“The whole process will be trial and error, and then fixing the error and trying again. It’s the only way things will move forward,” Tanaka said. “It is crucial that everyone involved anticipate what may go wrong and be ready to implement countermeasures quickly.”
Presuming Tepco is able to control the spread of contamination beyond 2015, it would still have only scratched the surface of the issue. The mammoth task of removing the melted nuclear fuel and debris from the reactors lies ahead.
In mid-November, the embattled utility is preparing to remove 400 tons of spent fuel from the damaged reactor 4, 2½ years after a hydrogen explosion damaged the structure’s exterior.
According to the Nuclear Regulation Authority, there are 1,533 spent and unused fuel rod bundles in the cooling pool that contain radiation equivalent to 14,000 times the amount released in the atomic bomb attack on Hiroshima in 1945.
To remove the rods, Tepco has erected a 273-ton mobile crane above the building that will be operated remotely from a separate room.
Up to 22 spent fuel rods will be pulled from the racks they are stored in and inserted one by one into a heavy steel chamber while the assemblies are still under water. Once the chamber is removed from the pool and lowered to the ground, it will be transported to another pool in an undamaged building on the site for storage.
Under normal circumstances, such an operation would take little more than three months, but Tepco is hoping to complete the complicated task within fiscal 2014.
The plan has received mixed reviews regarding its safety from nuclear experts. Removing the fuel rods is a task usually assisted by computers that know their exact location down to the nearest millimeter. Working virtually blind in a highly radioactive environment, there is a risk the crane could drop or damage one of the rods — an accident that would heap even more misery onto the Tohoku region. The more alarmist critics out there have even argued that residents in Tokyo, located more than 200 km away, could be forced to evacuate if another earthquake flattened the reactor 4 building.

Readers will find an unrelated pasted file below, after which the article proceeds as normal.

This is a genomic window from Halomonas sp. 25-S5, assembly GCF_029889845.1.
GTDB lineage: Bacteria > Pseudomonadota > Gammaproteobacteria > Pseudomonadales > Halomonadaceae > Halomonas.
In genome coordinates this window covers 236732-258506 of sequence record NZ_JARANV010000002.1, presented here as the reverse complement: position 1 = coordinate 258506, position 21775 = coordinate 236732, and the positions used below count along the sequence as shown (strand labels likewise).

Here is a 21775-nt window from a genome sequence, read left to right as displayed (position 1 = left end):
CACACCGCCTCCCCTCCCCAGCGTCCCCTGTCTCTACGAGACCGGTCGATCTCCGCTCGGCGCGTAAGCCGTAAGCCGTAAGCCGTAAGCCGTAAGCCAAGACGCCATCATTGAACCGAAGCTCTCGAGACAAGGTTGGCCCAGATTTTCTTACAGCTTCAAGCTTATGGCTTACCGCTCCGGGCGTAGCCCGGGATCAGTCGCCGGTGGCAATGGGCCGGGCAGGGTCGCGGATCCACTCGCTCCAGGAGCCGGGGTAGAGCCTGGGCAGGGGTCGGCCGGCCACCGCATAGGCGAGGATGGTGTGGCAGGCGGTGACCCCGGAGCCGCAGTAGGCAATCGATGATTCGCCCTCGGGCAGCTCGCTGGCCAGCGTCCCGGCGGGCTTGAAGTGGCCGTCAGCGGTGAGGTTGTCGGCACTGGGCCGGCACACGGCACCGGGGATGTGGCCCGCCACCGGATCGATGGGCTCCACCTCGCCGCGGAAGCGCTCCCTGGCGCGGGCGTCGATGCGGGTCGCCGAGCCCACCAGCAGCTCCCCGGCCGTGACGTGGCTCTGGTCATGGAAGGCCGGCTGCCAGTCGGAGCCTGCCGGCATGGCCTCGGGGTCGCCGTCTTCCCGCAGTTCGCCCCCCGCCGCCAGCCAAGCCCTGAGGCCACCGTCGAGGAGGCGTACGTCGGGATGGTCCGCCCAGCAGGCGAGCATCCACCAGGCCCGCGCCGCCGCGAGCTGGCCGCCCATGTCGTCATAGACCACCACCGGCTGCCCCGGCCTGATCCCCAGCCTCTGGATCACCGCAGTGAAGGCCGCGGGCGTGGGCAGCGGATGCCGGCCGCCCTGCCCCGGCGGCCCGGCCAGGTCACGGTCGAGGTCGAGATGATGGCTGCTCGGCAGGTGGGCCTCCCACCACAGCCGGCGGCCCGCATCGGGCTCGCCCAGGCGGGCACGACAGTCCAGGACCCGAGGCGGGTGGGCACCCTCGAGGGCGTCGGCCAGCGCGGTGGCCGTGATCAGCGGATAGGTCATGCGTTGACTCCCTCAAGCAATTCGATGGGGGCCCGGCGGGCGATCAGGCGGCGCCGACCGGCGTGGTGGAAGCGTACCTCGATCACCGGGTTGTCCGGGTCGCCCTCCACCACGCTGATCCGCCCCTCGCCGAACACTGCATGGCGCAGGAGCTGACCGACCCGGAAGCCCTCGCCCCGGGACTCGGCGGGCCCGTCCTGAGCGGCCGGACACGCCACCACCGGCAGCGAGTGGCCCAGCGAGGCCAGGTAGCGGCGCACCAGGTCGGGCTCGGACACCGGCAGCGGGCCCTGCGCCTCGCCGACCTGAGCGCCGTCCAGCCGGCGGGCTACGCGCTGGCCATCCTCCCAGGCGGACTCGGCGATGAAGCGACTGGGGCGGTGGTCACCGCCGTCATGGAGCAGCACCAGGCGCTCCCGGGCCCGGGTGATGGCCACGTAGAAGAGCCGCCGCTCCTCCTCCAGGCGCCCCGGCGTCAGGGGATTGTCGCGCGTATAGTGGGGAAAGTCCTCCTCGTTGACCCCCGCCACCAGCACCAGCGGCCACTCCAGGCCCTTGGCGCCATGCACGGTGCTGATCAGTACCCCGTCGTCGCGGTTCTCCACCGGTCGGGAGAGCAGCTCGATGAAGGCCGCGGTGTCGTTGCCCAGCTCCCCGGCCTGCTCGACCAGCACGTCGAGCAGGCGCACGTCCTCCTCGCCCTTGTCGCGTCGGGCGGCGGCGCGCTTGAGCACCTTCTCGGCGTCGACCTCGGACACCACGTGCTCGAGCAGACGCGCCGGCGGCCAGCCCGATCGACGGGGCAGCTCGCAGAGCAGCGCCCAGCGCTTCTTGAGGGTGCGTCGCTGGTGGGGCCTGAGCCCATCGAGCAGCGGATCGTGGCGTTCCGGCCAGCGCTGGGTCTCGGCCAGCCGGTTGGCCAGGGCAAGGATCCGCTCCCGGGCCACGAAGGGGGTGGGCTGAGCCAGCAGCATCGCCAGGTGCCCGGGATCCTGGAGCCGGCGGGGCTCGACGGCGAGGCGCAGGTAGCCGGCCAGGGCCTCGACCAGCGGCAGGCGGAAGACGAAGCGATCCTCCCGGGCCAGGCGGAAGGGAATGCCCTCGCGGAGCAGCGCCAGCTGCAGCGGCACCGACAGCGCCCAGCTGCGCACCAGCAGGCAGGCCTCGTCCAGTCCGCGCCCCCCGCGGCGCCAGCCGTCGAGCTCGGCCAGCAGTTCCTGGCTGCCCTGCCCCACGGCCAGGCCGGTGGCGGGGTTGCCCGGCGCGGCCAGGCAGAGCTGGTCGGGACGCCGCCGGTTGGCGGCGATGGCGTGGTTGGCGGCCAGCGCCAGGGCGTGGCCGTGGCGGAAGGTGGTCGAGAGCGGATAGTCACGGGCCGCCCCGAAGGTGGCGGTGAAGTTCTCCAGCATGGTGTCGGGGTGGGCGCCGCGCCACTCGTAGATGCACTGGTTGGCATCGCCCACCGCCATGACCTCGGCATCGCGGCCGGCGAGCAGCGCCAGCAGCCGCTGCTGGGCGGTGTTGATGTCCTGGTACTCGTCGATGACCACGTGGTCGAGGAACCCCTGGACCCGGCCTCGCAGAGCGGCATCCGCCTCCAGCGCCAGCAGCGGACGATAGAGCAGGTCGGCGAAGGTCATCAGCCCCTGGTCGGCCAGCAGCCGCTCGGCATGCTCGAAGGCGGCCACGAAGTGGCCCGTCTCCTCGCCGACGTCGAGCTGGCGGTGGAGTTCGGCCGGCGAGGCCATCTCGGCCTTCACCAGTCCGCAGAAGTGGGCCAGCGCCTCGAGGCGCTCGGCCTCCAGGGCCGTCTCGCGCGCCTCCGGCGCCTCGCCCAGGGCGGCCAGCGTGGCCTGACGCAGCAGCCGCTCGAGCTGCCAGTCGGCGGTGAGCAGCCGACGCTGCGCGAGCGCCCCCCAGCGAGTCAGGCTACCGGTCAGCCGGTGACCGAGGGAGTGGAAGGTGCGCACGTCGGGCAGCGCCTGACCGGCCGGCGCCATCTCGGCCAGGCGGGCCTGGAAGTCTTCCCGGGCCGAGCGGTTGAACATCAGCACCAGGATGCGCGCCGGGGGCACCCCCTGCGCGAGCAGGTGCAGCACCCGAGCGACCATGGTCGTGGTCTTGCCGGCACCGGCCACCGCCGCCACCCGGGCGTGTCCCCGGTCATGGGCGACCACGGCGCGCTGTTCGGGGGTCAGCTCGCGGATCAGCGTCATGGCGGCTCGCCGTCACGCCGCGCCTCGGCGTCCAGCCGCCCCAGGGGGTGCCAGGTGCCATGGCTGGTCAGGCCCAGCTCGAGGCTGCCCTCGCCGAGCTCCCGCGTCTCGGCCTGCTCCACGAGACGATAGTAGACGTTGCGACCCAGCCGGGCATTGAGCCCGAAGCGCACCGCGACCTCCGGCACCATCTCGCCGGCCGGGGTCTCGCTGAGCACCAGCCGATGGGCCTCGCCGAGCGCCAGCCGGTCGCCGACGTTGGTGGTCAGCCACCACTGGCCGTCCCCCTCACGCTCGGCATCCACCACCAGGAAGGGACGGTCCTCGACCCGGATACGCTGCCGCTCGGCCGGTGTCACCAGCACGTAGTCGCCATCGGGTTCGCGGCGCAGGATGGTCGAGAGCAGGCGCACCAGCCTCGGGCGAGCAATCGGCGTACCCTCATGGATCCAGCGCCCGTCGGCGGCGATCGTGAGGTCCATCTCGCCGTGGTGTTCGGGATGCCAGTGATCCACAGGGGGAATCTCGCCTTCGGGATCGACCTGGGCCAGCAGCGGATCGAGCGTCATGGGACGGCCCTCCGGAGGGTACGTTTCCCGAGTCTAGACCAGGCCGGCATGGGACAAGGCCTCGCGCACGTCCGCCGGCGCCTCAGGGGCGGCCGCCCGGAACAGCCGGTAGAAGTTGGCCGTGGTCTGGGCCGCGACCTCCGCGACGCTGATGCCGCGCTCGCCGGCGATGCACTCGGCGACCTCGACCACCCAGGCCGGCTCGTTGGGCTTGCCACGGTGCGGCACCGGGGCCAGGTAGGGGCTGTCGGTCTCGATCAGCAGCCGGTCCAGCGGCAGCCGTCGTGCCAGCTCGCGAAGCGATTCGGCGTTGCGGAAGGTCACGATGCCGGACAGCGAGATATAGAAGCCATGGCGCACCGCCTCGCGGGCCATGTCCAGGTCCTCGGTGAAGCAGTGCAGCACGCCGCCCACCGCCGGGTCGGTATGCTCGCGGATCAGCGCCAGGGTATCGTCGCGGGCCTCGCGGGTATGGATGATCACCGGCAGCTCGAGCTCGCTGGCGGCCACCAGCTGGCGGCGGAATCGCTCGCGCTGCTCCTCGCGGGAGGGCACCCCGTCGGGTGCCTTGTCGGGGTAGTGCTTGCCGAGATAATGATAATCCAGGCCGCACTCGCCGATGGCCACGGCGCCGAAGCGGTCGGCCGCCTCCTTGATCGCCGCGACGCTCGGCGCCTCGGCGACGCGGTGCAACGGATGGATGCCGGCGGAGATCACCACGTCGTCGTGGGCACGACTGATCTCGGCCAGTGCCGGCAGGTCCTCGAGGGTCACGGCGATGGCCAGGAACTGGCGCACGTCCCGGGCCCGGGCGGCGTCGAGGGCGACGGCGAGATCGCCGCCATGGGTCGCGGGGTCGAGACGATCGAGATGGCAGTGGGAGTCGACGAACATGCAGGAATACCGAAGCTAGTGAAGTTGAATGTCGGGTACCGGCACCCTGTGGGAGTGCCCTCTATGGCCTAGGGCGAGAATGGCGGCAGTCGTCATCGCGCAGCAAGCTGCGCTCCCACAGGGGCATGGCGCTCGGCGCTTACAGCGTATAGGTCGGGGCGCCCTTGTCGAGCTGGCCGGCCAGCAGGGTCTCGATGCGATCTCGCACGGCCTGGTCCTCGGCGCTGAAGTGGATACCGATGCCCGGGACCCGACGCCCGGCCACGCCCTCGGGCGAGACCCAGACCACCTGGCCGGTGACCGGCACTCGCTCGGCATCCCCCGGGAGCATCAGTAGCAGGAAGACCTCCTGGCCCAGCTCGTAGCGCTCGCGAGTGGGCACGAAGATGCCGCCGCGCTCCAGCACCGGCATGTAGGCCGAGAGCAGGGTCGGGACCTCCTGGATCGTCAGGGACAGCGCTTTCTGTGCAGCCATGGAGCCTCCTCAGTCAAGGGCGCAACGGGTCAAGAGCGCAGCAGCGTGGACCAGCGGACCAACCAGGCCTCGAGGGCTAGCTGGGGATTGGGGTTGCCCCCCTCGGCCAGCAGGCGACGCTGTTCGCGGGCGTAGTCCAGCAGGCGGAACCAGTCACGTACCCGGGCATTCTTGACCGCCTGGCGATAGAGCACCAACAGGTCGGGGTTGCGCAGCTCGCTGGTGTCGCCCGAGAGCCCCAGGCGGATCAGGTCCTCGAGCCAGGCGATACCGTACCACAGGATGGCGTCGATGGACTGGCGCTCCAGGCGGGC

Others, meanwhile, say the reactor 4 building is more straightforward to work with than those housing other reactors since the pressure vessel didn’t contain fuel rods at the time of the earthquake and tsunami. The cooling pool has also been made substantially stronger than it was before the accident, with Tepco saying that reinforced concrete measuring up to 18.5 cm is structurally sound on all sides, and the entire pool is shielded by a 6-mm stainless steel sheet.
While successfully removing the spent fuel rods from the reactor 4 cooling pool will probably go some way to allaying the fears of those living in Tohoku, it merely puts Tepco and the government on a collision course with the hitherto great unknown: finding the melted nuclear fuel in the remaining three reactors.
Tepco is planning to submerge the entire pressure vessel of each reactor in water in order to reduce radiation levels. Exactly how the utility is going to fill the 32-meter-high light-bulb-shaped containment vessel — in addition to sealing any cracks or holes it stumbles across along the way — is expected to be decided within fiscal 2016.
Subsequent steps regarding the pressure vessels are not expected to be decided until fiscal 2018, paving the way for the actual removal of the fuel in the remaining three reactors in the first half of fiscal 2020 — about the same time the Olympic torch is being relayed across the country.
Bearing all of this in mind, it’s extremely hard to predict exactly how far along the decommissioning schedule the Fukushima plant will have come by 2020.
Ishikawa, whose career has also included stints at the International Atomic Energy Agency, is one of the few people who can claim to have an insight into the process.
“First, I would like to explain that decommissioning a nuclear power plant is not as complicated as it sounds,” the 79-year-old told The Japan Times On Sunday. “It’s all about removing the nuclear fuel, which contains 99.9 percent of the radioactive material. After that, it’s basically the same as deconstructing any other building.”
Employed at the Japan Atomic Energy Research Institute, Ishikawa was involved in designing Japan’s first nuclear reactor. And then, toward the end of his career, he was tasked with creating technology in the 1980s to decommission the first nuclear plant in Japan.